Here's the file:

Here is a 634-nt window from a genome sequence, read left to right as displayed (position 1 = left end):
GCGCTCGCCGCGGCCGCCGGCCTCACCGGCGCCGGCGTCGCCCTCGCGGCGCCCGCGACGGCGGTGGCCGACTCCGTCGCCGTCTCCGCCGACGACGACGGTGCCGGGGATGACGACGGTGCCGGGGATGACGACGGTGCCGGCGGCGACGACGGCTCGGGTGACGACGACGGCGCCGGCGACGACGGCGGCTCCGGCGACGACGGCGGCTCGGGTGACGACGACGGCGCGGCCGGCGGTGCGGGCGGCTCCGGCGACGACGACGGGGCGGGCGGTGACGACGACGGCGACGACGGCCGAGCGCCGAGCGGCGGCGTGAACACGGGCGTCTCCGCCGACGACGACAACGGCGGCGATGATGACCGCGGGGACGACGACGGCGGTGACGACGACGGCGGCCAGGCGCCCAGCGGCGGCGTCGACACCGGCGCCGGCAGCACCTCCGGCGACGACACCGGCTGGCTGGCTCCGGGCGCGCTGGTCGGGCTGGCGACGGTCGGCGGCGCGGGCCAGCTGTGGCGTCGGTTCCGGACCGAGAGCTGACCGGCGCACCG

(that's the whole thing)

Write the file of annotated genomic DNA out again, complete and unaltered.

Here is a 634-nt window from a genome sequence, read left to right as displayed (position 1 = left end):
GCGCTCGCCGCGGCCGCCGGCCTCACCGGCGCCGGCGTCGCCCTCGCGGCGCCCGCGACGGCGGTGGCCGACTCCGTCGCCGTCTCCGCCGACGACGACGGTGCCGGGGATGACGACGGTGCCGGGGATGACGACGGTGCCGGCGGCGACGACGGCTCGGGTGACGACGACGGCGCCGGCGACGACGGCGGCTCCGGCGACGACGGCGGCTCGGGTGACGACGACGGCGCGGCCGGCGGTGCGGGCGGCTCCGGCGACGACGACGGGGCGGGCGGTGACGACGACGGCGACGACGGCCGAGCGCCGAGCGGCGGCGTGAACACGGGCGTCTCCGCCGACGACGACAACGGCGGCGATGATGACCGCGGGGACGACGACGGCGGTGACGACGACGGCGGCCAGGCGCCCAGCGGCGGCGTCGACACCGGCGCCGGCAGCACCTCCGGCGACGACACCGGCTGGCTGGCTCCGGGCGCGCTGGTCGGGCTGGCGACGGTCGGCGGCGCGGGCCAGCTGTGGCGTCGGTTCCGGACCGAGAGCTGACCGGCGCACCG